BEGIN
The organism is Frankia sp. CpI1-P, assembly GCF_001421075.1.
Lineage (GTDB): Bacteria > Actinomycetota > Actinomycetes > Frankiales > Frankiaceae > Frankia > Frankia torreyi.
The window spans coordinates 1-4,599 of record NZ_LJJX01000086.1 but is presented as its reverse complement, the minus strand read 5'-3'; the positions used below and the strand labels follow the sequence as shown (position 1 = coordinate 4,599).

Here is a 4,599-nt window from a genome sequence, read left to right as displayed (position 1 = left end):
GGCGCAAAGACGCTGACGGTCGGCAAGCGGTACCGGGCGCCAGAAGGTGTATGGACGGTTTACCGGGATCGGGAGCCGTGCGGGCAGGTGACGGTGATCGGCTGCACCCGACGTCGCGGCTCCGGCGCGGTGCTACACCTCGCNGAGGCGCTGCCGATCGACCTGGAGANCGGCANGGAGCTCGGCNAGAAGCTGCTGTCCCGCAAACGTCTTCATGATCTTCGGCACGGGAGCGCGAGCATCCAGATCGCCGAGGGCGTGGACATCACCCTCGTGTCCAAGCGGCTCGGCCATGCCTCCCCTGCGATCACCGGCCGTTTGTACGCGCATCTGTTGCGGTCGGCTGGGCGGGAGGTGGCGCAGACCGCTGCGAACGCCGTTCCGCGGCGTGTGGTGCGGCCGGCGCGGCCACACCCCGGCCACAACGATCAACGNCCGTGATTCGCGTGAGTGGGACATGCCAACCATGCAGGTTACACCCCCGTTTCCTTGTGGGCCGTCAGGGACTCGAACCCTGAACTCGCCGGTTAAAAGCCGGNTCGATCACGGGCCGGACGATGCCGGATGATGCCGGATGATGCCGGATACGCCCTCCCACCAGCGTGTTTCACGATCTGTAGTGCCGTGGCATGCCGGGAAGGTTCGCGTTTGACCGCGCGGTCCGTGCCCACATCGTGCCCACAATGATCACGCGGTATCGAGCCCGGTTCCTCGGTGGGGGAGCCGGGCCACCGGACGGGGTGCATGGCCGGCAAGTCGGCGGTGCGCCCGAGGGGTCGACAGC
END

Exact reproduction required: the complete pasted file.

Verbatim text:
The organism is Frankia sp. CpI1-P, assembly GCF_001421075.1.
Lineage (GTDB): Bacteria > Actinomycetota > Actinomycetes > Frankiales > Frankiaceae > Frankia > Frankia torreyi.
The window spans coordinates 1-4,599 of record NZ_LJJX01000086.1 but is presented as its reverse complement, the minus strand read 5'-3'; the positions used below and the strand labels follow the sequence as shown (position 1 = coordinate 4,599).

Here is a 4,599-nt window from a genome sequence, read left to right as displayed (position 1 = left end):
GGCGCAAAGACGCTGACGGTCGGCAAGCGGTACCGGGCGCCAGAAGGTGTATGGACGGTTTACCGGGATCGGGAGCCGTGCGGGCAGGTGACGGTGATCGGCTGCACCCGACGTCGCGGCTCCGGCGCGGTGCTACACCTCGCNGAGGCGCTGCCGATCGACCTGGAGANCGGCANGGAGCTCGGCNAGAAGCTGCTGTCCCGCAAACGTCTTCATGATCTTCGGCACGGGAGCGCGAGCATCCAGATCGCCGAGGGCGTGGACATCACCCTCGTGTCCAAGCGGCTCGGCCATGCCTCCCCTGCGATCACCGGCCGTTTGTACGCGCATCTGTTGCGGTCGGCTGGGCGGGAGGTGGCGCAGACCGCTGCGAACGCCGTTCCGCGGCGTGTGGTGCGGCCGGCGCGGCCACACCCCGGCCACAACGATCAACGNCCGTGATTCGCGTGAGTGGGACATGCCAACCATGCAGGTTACACCCCCGTTTCCTTGTGGGCCGTCAGGGACTCGAACCCTGAACTCGCCGGTTAAAAGCCGGNTCGATCACGGGCCGGACGATGCCGGATGATGCCGGATGATGCCGGATACGCCCTCCCACCAGCGTGTTTCACGATCTGTAGTGCCGTGGCATGCCGGGAAGGTTCGCGTTTGACCGCGCGGTCCGTGCCCACATCGTGCCCACAATGATCACGCGGTATCGAGCCCGGTTCCTCGGTGGGGGAGCCGGGCCACCGGACGGGGTGCATGGCCGGCAAGTCGGCGGTGCGCCCGAGGGGTCGACAGC